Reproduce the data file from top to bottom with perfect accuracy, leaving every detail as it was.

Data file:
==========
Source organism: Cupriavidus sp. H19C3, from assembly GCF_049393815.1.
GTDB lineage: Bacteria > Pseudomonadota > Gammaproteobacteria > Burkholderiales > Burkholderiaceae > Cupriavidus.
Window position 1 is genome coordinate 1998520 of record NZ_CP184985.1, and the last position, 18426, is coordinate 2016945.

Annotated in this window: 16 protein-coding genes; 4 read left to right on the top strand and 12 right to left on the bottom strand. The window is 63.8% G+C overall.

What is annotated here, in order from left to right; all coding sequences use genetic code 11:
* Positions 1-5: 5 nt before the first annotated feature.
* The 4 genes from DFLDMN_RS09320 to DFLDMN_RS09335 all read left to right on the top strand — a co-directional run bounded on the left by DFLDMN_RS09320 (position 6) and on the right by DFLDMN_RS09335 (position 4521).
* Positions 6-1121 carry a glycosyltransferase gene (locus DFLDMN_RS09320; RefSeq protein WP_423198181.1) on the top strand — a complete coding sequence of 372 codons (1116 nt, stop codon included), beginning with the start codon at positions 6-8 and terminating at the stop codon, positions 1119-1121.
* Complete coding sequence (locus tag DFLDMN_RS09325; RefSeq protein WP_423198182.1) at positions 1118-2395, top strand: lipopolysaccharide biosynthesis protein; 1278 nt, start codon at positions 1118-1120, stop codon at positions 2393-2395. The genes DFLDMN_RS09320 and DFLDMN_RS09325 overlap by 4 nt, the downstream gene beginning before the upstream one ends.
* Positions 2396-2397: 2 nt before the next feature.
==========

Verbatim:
Source organism: Cupriavidus sp. H19C3, from assembly GCF_049393815.1.
GTDB lineage: Bacteria > Pseudomonadota > Gammaproteobacteria > Burkholderiales > Burkholderiaceae > Cupriavidus.
Window position 1 is genome coordinate 1998520 of record NZ_CP184985.1, and the last position, 18426, is coordinate 2016945.

Annotated in this window: 16 protein-coding genes; 4 read left to right on the top strand and 12 right to left on the bottom strand. The window is 63.8% G+C overall.

What is annotated here, in order from left to right; all coding sequences use genetic code 11:
* Positions 1-5: 5 nt before the first annotated feature.
* The 4 genes from DFLDMN_RS09320 to DFLDMN_RS09335 all read left to right on the top strand — a co-directional run bounded on the left by DFLDMN_RS09320 (position 6) and on the right by DFLDMN_RS09335 (position 4521).
* Positions 6-1121 carry a glycosyltransferase gene (locus DFLDMN_RS09320; RefSeq protein WP_423198181.1) on the top strand — a complete coding sequence of 372 codons (1116 nt, stop codon included), beginning with the start codon at positions 6-8 and terminating at the stop codon, positions 1119-1121.
* Complete coding sequence (locus tag DFLDMN_RS09325; RefSeq protein WP_423198182.1) at positions 1118-2395, top strand: lipopolysaccharide biosynthesis protein; 1278 nt, start codon at positions 1118-1120, stop codon at positions 2393-2395. The genes DFLDMN_RS09320 and DFLDMN_RS09325 overlap by 4 nt, the downstream gene beginning before the upstream one ends.
* Positions 2396-2397: 2 nt before the next feature.